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as bizarrely different from human intelligence as many of the simple programs in this book are different from the systems that have traditionally been studied in human mathematics and science.

Implications for Technology

My main purpose in this book has been to build a new kind of basic science. But I expect that in time what I have done will also have many implications for technology. No doubt there will be all sorts of specific applications of particular results and ideas. But in the long run probably the most important consequence will be to introduce a vast new range of systems and processes that can be used for technology.

And indeed one of the things that emerges from this book is that traditional engineering has actually considered only a tiny and quite unrepresentative fraction of all the kinds of systems and processes that are in principle possible.

Presumably the reason—as I have mentioned several times in this book—is that its whole methodology has tended to be based on setting up systems whose behavior is simple enough that almost every aspect of them can always readily be predicted. But doing this has immediately excluded many of the systems that I have studied in this book—or for that matter that occur in nature. And no doubt this is why systems created by engineering have in the past usually ended up looking so much simpler than typical systems in nature.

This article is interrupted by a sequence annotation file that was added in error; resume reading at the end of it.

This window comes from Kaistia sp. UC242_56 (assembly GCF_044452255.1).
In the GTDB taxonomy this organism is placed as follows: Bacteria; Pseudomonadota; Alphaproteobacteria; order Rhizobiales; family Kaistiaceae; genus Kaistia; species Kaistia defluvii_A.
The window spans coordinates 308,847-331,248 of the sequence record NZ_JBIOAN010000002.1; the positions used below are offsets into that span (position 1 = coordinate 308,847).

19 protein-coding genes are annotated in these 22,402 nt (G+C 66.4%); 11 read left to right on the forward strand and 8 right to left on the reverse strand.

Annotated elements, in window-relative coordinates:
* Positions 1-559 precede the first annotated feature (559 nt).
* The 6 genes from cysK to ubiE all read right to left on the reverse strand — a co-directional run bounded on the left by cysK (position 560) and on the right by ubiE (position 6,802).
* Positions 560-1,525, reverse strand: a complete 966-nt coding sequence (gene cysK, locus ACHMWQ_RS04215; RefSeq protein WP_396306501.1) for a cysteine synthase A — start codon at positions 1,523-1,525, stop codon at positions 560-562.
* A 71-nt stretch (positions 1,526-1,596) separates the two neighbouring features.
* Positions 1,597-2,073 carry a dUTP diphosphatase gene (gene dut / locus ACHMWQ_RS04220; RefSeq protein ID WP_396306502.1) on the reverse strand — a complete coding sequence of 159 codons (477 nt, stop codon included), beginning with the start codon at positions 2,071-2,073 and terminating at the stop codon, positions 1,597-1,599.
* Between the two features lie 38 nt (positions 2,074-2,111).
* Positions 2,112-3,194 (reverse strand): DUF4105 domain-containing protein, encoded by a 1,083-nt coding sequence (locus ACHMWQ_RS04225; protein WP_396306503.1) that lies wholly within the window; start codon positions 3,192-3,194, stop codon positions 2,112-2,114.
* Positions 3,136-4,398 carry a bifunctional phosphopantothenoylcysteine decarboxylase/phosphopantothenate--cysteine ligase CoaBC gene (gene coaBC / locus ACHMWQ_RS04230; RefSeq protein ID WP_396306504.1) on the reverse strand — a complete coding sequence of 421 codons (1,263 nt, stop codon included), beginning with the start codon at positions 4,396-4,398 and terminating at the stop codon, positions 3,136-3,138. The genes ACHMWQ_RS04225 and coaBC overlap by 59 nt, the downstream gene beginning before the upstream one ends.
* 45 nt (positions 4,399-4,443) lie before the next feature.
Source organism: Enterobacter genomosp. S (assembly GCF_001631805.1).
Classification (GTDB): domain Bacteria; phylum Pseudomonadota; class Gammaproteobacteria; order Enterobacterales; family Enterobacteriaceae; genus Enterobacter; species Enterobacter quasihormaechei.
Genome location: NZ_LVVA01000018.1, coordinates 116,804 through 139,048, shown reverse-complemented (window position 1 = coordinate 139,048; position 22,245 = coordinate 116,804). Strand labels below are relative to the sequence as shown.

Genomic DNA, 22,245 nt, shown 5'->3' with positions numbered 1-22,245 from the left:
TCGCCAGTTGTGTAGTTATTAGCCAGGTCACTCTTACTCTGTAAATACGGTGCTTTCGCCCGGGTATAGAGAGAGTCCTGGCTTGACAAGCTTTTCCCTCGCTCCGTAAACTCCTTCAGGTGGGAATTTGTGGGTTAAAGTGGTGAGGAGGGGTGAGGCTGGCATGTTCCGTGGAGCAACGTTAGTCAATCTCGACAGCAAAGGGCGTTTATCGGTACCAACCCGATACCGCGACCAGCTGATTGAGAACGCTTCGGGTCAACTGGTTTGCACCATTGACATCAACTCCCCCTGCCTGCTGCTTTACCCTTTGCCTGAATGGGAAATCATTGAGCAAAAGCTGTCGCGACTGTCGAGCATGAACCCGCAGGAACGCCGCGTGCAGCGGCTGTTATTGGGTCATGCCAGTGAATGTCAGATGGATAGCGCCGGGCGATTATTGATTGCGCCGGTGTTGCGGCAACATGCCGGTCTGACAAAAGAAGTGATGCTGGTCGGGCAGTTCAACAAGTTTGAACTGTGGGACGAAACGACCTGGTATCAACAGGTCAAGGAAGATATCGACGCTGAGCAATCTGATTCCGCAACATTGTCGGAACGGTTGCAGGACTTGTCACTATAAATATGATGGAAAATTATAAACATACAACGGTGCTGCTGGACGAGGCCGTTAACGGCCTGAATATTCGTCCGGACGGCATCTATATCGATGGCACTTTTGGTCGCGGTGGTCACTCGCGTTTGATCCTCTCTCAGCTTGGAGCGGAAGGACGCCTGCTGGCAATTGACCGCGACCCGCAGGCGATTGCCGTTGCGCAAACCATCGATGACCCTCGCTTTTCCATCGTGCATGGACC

And with traditional intuition it has normally been assumed that the only way to create systems that show a higher degree of complexity is somehow to build this complexity into their underlying rules.

But one of the central discoveries of this book is that this is not the case, and that in fact it is perfectly possible for systems even with extremely simple underlying rules to produce behavior that has immense complexity—and that looks like what one sees in nature.

And I believe that if one uses such systems it is almost inevitable that a vast amount of new technology will become possible.

There are some places where just the abstract ability to produce complexity from simple rules is already important. One example discussed in Chapter 10 is cryptography. Other examples include all

From Stephen Wolfram: A New Kind of Science [citation]